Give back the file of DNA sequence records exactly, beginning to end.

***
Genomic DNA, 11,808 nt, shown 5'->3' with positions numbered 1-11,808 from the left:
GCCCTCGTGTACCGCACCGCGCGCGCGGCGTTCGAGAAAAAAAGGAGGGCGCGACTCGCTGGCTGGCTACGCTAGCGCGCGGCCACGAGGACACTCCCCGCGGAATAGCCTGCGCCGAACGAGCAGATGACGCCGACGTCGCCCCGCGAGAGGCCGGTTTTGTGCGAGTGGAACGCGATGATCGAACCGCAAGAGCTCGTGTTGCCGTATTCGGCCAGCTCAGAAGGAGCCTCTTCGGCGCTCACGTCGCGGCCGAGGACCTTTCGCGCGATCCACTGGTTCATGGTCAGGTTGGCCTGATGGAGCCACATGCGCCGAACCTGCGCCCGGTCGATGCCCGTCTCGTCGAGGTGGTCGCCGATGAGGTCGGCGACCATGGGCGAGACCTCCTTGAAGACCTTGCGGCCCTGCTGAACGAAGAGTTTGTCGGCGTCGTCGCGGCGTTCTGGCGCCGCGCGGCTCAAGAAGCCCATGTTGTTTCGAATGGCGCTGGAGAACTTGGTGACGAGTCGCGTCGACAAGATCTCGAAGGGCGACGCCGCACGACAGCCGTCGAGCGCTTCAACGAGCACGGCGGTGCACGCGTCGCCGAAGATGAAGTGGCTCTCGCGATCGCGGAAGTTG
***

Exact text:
Genomic DNA, 11,808 nt, shown 5'->3' with positions numbered 1-11,808 from the left:
GCCCTCGTGTACCGCACCGCGCGCGCGGCGTTCGAGAAAAAAAGGAGGGCGCGACTCGCTGGCTGGCTACGCTAGCGCGCGGCCACGAGGACACTCCCCGCGGAATAGCCTGCGCCGAACGAGCAGATGACGCCGACGTCGCCCCGCGAGAGGCCGGTTTTGTGCGAGTGGAACGCGATGATCGAACCGCAAGAGCTCGTGTTGCCGTATTCGGCCAGCTCAGAAGGAGCCTCTTCGGCGCTCACGTCGCGGCCGAGGACCTTTCGCGCGATCCACTGGTTCATGGTCAGGTTGGCCTGATGGAGCCACATGCGCCGAACCTGCGCCCGGTCGATGCCCGTCTCGTCGAGGTGGTCGCCGATGAGGTCGGCGACCATGGGCGAGACCTCCTTGAAGACCTTGCGGCCCTGCTGAACGAAGAGTTTGTCGGCGTCGTCGCGGCGTTCTGGCGCCGCGCGGCTCAAGAAGCCCATGTTGTTTCGAATGGCGCTGGAGAACTTGGTGACGAGTCGCGTCGACAAGATCTCGAAGGGCGACGCCGCACGACAGCCGTCGAGCGCTTCAACGAGCACGGCGGTGCACGCGTCGCCGAAGATGAAGTGGCTCTCGCGATCGCGGAAGTTG